Lockdown diary, day 3

What day is it? Wednesday? Friday? Maybe something completely new such as Blurmday? Ah yes. Wednesday. Day three. So, what’s going on?

The Pötzleinsdorfer Schloßpark, earlier today.

It was a nice day. As T had to teach a class this morning I took the 2 year-old out for a (legally permissible) walk in the park. There were quite a few people out enjoying the sun – not in large groups, and always keeping their distance from others. Elsewhere bakers are still open for fresh bread and takeaway coffee, supermarkets are still open, and the place seems quiet but still alive.

The government’s now announced €38 billion in aid to attempt to keep the economy alive. It’s a combination of direct cash support, loan guarantees and tax breaks. This will certainly help things out, but the other side of the coin is that the country has registered over 49,000 new unemployed people since Sunday. In a country of 8.8 million, that’s a lot. There are no doubt a lot more to come.

Other things have been going on. There’s chaos down the road at the Hungarian border as people wanting to cross the border decided to block the border crossing with parked vehicles when they found they couldn’t cross. The Hungarian government had opened the border overnight for Romanian and Bulgarian nationals wanting to transit the country to return to Romania and Bulgaria, but the message had got out that they would be letting other nationalities through as well and it all got a bit chaotic. I feel for people stuck on the wrong side of a border at the moment. There are measures being taken to make sure people get a place to stay and are looked after, but that’s no substitute when what you really want to do is go home.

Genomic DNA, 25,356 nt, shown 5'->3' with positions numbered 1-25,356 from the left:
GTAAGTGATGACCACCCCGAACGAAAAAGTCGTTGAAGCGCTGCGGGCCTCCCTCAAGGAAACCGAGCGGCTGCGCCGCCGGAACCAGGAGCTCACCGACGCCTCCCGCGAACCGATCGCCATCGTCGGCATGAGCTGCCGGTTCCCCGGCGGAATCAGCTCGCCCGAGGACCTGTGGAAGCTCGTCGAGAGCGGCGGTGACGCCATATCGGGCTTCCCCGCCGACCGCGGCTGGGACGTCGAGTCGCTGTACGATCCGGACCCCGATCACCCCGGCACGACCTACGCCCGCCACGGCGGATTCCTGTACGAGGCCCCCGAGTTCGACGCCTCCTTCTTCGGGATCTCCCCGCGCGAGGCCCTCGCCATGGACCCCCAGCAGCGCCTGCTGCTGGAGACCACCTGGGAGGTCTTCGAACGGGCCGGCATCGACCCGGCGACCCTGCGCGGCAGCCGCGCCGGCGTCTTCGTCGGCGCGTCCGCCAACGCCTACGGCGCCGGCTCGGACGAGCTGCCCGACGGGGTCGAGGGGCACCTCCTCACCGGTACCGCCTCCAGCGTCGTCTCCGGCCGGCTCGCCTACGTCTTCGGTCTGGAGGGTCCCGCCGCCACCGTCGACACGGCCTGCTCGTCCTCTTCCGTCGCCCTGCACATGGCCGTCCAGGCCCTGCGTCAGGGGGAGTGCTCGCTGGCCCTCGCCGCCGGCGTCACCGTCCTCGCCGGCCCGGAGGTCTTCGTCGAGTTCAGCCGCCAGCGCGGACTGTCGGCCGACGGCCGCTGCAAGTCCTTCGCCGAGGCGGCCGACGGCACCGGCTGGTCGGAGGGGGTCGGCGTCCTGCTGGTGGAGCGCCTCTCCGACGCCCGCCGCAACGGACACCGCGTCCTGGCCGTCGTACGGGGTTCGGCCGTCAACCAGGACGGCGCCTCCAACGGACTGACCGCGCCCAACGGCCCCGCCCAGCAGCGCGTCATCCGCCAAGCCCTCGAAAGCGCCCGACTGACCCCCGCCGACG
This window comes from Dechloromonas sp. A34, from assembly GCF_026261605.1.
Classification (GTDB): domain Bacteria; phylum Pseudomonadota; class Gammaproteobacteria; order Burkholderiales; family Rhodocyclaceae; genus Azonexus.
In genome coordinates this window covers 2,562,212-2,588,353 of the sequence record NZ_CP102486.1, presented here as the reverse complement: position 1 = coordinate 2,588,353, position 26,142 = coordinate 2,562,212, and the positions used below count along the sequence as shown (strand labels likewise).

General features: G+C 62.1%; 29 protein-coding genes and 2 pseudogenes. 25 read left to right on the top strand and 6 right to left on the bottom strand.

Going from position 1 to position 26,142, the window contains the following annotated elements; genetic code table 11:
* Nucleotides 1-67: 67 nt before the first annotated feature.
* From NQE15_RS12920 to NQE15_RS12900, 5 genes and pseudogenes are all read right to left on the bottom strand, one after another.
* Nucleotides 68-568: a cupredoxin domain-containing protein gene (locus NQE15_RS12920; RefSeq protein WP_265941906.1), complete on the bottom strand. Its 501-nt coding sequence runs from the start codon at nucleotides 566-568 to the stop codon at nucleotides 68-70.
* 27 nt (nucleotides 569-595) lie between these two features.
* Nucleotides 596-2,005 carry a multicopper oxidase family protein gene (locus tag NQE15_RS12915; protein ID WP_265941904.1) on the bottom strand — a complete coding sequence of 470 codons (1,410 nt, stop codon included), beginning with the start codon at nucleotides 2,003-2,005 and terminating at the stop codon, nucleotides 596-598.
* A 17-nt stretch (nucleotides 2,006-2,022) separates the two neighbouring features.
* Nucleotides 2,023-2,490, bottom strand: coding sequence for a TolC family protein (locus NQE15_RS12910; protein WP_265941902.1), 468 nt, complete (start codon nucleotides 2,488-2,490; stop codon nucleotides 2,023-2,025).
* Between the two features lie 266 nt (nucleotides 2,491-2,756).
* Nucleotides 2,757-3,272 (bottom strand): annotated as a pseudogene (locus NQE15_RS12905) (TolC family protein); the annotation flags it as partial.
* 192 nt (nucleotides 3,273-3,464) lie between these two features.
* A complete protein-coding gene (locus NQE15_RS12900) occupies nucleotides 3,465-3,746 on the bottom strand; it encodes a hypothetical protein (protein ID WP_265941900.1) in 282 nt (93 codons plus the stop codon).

Panic-buying, British style.

Back at home, the postman delivered four boxes of teabags to ensure that we don’t run low. One of the logistical complexities of being a British person living abroad is making sure you have a supply of decent teabags. There’s an English-speaking grocery store in town which sells a decent range of British and American groceries, but I’m not in that part of town very often and they don’t always have the tea I’m after so we usually order it from the UK. So long as we have milk and sugar to go with it, and the ability to boil water, we’ll be all right.

Tomorrow I have to attempt to get properly back to work. My employer is extremely understanding and supportive of those of us who need to somehow figure out child care as well as attempting to work from home, but I also have quite a bit going on at work and don’t wish to slow down the rest of my excellent team. We’ll see how it goes.